The No. 1 money mistake to avoid if you're laid off: The 'long-term consequences' will be 'very painful’

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Getting laid off from your job can be a difficult experience, and figuring out how to supplement your income can add to that stress.

But the No. 1 mistake to avoid money-wise in the aftermath of a layoff is cashing out your 401(k) plan, says says Anne Lester, a retirement expert and author of "Your Best Financial Life: Save Smart Now for the Future You Want," which will be released in March.

"The long-term consequences of that are going to be very painful," she tells CNBC Make It.

If you're considering cashing out your 401(k) to cover your expenses after a layoff, there are a few major reasons why financial experts say it should be your last resort. Here's what to know.  

An early withdrawal from your 401(k) may result in a hefty tax bill

One of the main reasons financial experts advise against withdrawing money from your 401(k) after you've been laid off is the potential tax consequences. You'll generally need to pay income tax on any money you withdraw, which could result in a higher tax bill.

Say you withdraw $100,000 from your 401(k) after being laid off. At tax time, that money will be combined with your previous annual income and may result in you being bumped into a higher tax bracket, Lester says.

On top of potentially owing local, state and federal taxes, you may also owe an additional 10% tax penalty for withdrawing your retirement funds before reaching age 59½, per the IRS. In certain circumstances, it's possible to make a penalty-free hardship withdrawal, but specific conditions must be met.

And since taxes and penalties can be pretty costly, you may end up with less money than you initially expected, Lester says.

"You may look at the number in your 401(k) and think 'Oh my gosh, I have $100,000,' but you don't actually have $100,000," she says. "Depending on your tax bracket, you may only get half of that."

You may derail your long-term retirement goals

In addition to potentially facing a costly tax bill, cashing out your 401(k) may negatively impact your ability to meet your long-term retirement goals.

When you withdraw funds invested through your 401(k), that money loses out on the opportunity to continue growing through the power of compound interest. While you can invest more money later on, you can't get that time back.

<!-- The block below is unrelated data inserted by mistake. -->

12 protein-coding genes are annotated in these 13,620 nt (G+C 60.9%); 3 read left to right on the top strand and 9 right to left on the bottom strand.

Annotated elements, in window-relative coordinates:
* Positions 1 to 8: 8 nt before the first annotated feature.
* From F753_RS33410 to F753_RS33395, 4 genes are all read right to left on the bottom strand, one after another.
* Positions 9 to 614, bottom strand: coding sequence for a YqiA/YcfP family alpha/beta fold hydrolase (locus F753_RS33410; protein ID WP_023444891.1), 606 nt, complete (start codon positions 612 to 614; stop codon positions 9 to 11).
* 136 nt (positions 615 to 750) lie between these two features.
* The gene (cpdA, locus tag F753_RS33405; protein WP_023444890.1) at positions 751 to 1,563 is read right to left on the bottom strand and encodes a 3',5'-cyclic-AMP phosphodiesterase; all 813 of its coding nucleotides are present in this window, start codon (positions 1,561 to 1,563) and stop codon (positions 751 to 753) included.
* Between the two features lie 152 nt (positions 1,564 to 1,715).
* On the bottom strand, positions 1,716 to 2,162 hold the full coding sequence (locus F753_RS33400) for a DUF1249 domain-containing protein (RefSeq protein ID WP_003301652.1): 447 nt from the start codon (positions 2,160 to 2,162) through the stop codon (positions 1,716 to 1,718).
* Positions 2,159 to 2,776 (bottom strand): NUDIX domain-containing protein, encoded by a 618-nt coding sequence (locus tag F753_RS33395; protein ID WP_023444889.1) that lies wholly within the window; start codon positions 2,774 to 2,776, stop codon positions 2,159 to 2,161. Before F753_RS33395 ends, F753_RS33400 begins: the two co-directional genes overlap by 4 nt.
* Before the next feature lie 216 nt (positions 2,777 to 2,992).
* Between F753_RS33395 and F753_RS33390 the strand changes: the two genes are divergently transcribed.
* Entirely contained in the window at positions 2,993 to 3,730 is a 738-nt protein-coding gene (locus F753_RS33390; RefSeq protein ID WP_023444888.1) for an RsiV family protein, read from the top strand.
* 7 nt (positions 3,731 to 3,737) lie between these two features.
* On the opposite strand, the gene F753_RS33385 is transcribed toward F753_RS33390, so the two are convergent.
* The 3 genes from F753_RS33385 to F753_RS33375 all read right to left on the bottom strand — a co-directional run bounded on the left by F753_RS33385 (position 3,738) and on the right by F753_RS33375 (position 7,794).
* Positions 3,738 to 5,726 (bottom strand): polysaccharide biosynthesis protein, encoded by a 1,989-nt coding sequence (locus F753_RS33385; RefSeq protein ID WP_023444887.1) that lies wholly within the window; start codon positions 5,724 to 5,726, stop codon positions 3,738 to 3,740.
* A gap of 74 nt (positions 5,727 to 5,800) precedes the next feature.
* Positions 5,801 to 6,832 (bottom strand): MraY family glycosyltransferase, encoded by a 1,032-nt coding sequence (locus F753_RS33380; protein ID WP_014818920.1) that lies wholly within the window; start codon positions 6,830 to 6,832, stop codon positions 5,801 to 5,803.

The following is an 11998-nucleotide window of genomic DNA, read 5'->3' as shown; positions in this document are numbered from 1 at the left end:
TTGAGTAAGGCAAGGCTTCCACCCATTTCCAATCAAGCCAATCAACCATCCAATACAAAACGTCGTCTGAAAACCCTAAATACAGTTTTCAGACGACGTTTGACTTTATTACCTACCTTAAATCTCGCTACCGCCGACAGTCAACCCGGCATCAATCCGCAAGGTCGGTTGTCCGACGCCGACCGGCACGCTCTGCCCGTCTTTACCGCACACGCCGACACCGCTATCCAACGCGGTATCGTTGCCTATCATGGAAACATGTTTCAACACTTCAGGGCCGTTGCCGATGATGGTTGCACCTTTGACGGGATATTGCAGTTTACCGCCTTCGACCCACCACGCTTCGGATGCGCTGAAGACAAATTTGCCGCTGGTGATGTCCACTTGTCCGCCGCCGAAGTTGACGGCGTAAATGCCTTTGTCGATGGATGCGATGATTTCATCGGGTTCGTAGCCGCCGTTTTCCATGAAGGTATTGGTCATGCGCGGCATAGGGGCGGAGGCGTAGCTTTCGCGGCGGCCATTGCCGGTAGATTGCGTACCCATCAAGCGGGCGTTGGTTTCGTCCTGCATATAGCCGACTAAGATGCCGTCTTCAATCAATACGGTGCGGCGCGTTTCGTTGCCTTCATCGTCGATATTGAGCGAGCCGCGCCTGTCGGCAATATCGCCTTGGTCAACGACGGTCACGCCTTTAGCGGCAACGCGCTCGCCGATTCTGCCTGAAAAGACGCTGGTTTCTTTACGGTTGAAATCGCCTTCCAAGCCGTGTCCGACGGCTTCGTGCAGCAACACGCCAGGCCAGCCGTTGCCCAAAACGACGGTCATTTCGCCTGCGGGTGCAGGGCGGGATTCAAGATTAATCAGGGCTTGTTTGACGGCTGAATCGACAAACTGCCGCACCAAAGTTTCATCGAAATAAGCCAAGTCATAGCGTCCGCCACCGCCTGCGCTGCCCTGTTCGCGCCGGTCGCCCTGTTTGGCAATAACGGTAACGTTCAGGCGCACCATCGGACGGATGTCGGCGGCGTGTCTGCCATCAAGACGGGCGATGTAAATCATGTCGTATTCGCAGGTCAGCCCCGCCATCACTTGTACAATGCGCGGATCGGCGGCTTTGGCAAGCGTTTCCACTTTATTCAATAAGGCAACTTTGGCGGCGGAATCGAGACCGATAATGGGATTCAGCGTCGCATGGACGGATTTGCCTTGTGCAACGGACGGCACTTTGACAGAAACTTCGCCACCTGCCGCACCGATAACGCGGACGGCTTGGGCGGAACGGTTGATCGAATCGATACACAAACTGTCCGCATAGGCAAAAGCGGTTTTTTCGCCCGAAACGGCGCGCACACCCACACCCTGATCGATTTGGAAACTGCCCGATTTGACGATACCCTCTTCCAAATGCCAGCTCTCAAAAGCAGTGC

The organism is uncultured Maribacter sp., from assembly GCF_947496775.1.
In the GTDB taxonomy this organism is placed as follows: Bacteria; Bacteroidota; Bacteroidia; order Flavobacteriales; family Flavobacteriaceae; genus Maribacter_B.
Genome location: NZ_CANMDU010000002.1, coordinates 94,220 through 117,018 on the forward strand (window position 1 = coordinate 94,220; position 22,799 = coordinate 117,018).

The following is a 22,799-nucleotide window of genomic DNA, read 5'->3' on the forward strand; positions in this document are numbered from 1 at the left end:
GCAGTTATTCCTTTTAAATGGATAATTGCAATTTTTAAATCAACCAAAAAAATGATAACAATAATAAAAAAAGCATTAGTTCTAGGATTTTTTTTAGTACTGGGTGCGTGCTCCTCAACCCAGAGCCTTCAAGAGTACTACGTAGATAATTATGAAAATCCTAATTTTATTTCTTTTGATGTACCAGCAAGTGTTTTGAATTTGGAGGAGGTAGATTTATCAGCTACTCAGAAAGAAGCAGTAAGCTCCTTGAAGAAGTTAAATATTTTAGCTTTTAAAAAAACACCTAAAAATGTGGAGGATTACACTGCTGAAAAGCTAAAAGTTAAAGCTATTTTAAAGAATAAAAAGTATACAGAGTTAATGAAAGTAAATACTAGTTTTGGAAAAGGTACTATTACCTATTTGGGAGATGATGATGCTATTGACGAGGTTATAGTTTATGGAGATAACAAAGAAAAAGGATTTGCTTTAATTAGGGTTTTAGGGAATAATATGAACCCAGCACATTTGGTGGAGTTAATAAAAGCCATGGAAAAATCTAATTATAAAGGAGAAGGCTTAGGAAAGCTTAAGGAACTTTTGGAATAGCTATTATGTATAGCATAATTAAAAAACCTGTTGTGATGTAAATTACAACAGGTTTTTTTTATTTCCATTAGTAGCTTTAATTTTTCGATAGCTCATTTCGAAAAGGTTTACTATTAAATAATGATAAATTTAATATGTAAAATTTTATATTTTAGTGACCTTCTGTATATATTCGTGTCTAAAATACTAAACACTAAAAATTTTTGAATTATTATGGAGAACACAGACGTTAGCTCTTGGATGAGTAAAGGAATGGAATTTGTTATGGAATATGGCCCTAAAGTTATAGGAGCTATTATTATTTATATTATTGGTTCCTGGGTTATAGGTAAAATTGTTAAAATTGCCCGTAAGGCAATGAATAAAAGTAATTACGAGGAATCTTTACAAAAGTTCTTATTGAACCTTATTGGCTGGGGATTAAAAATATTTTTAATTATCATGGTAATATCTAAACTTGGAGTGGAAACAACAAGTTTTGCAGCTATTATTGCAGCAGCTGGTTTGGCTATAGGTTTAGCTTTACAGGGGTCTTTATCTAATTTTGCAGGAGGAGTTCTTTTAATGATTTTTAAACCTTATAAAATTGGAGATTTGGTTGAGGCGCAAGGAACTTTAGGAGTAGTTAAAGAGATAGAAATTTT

"The greatest money-making asset anyone can possess is time," Ed Slott, publisher of IRAHelp.com, previously told CNBC Make It.

On top of that, cashing out your 401(k) means you're essentially restarting your retirement saving journey. It may be difficult to build your funds back up to the level they were at previously.

What to do instead

Rather than tapping into your retirement savings, there are a couple of other options you can consider if you've experienced a layoff and need cash to cover day-to-day expenses.

Try a 0% interest credit card

While relying on credit cards shouldn't be your first option either, if you don't have emergency savings or another source of income readily available, you may want to temporarily use them to cover your living expenses, Lester says.

"If credit cards are the only way you're going to be able to eat and you've cut out every single other expense then yes, put some stuff on a credit card," she says. "But it's not a strategy, it's a desperation move."

That's because credit card debt can quickly balloon to an unmanageable amount due to high interest rates.

If you must rely on credit cards to cover your living expenses after being laid off, a card that offers a 0% interest period can help you avoid costly interest charges for sometimes up to 21 months.

But it's important to note that not everyone qualifies for this type of credit card since you typically need a good to excellent credit score. Additionally, opening a new card may temporarily lower your credit score.

Apply for unemployment benefits

Another option is to see if you qualify for unemployment benefits in your state, Lester says.

Although each state uses a different set of rules to decide who qualifies for unemployment benefits, you'll typically qualify if you were let go from your job due to no fault of your own, according to the U.S. Department of Labor.

You'll need to file your claim with the state where you were employed and provide information such as your address and dates of your employment. It's generally better to apply sooner rather than later since it can take a few weeks for you to receive a check.

"You want to file for that as soon as possible," Lester says. "This is not the time to feel like 'Oh, I can't do that. That's embarrassing.' There's no shame in getting laid off or getting unemployment benefits."

It's also important to note that the amount you receive will generally be based on a percentage of your earnings over the past 52-week period and capped at a state's maximum amount, per the Labor Department. Additionally, you can receive unemployment benefits for a maximum of 26 weeks in most states.

For more information on eligibility guidelines, check out the Department of Labor's unemployment insurance fact sheet and map of unemployment insurance offices.

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